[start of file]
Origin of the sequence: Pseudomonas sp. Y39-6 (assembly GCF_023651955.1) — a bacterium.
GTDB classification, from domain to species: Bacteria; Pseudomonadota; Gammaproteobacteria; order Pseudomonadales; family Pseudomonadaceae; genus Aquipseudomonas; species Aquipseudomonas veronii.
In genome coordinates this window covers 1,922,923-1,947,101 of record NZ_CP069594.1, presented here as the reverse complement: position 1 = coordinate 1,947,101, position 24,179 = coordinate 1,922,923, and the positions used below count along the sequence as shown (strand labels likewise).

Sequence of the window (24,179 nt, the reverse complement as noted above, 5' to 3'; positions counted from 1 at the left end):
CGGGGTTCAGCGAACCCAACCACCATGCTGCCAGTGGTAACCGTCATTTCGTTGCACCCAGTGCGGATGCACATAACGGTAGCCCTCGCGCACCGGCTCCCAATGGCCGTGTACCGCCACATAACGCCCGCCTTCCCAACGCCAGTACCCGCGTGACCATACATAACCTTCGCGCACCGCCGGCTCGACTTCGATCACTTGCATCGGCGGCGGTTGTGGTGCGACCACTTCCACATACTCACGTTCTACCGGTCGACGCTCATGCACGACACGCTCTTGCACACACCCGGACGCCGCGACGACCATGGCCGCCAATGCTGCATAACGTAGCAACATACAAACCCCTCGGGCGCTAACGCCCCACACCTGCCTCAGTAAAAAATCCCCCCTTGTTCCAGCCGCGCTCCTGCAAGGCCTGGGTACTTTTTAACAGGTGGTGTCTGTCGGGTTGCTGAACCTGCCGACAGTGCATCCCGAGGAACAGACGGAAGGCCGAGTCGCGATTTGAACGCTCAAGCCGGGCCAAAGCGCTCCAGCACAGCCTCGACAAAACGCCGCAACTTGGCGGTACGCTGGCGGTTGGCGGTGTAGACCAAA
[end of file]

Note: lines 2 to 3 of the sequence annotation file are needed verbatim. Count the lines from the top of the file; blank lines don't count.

GTDB classification, from domain to species: Bacteria; Pseudomonadota; Gammaproteobacteria; order Pseudomonadales; family Pseudomonadaceae; genus Aquipseudomonas; species Aquipseudomonas veronii.
In genome coordinates this window covers 1,922,923-1,947,101 of record NZ_CP069594.1, presented here as the reverse complement: position 1 = coordinate 1,947,101, position 24,179 = coordinate 1,922,923, and the positions used below count along the sequence as shown (strand labels likewise).